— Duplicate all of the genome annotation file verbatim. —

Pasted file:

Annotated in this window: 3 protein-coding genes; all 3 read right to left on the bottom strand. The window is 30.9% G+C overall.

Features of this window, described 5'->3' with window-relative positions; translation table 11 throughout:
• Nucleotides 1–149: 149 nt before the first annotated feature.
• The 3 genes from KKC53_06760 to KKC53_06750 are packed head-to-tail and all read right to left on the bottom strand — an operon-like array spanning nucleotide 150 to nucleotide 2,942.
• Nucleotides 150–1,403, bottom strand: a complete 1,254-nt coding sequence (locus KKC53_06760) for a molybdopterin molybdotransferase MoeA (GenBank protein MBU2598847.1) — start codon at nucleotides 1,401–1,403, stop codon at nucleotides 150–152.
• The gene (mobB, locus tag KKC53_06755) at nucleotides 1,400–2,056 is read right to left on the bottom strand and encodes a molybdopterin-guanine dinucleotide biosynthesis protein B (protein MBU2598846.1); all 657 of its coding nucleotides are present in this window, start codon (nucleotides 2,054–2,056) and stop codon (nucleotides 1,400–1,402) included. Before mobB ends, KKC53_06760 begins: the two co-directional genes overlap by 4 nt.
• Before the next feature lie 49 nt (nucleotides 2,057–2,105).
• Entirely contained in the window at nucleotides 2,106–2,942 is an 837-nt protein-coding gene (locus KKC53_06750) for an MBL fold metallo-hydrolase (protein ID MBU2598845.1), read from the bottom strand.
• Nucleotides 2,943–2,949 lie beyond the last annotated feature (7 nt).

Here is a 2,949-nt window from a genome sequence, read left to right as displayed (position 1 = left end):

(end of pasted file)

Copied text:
Annotated in this window: 3 protein-coding genes; all 3 read right to left on the bottom strand. The window is 30.9% G+C overall.

Features of this window, described 5'->3' with window-relative positions; translation table 11 throughout:
• Nucleotides 1–149: 149 nt before the first annotated feature.
• The 3 genes from KKC53_06760 to KKC53_06750 are packed head-to-tail and all read right to left on the bottom strand — an operon-like array spanning nucleotide 150 to nucleotide 2,942.
• Nucleotides 150–1,403, bottom strand: a complete 1,254-nt coding sequence (locus KKC53_06760) for a molybdopterin molybdotransferase MoeA (GenBank protein MBU2598847.1) — start codon at nucleotides 1,401–1,403, stop codon at nucleotides 150–152.
• The gene (mobB, locus tag KKC53_06755) at nucleotides 1,400–2,056 is read right to left on the bottom strand and encodes a molybdopterin-guanine dinucleotide biosynthesis protein B (protein MBU2598846.1); all 657 of its coding nucleotides are present in this window, start codon (nucleotides 2,054–2,056) and stop codon (nucleotides 1,400–1,402) included. Before mobB ends, KKC53_06760 begins: the two co-directional genes overlap by 4 nt.
• Before the next feature lie 49 nt (nucleotides 2,057–2,105).
• Entirely contained in the window at nucleotides 2,106–2,942 is an 837-nt protein-coding gene (locus KKC53_06750) for an MBL fold metallo-hydrolase (protein ID MBU2598845.1), read from the bottom strand.
• Nucleotides 2,943–2,949 lie beyond the last annotated feature (7 nt).

Here is a 2,949-nt window from a genome sequence, read left to right as displayed (position 1 = left end):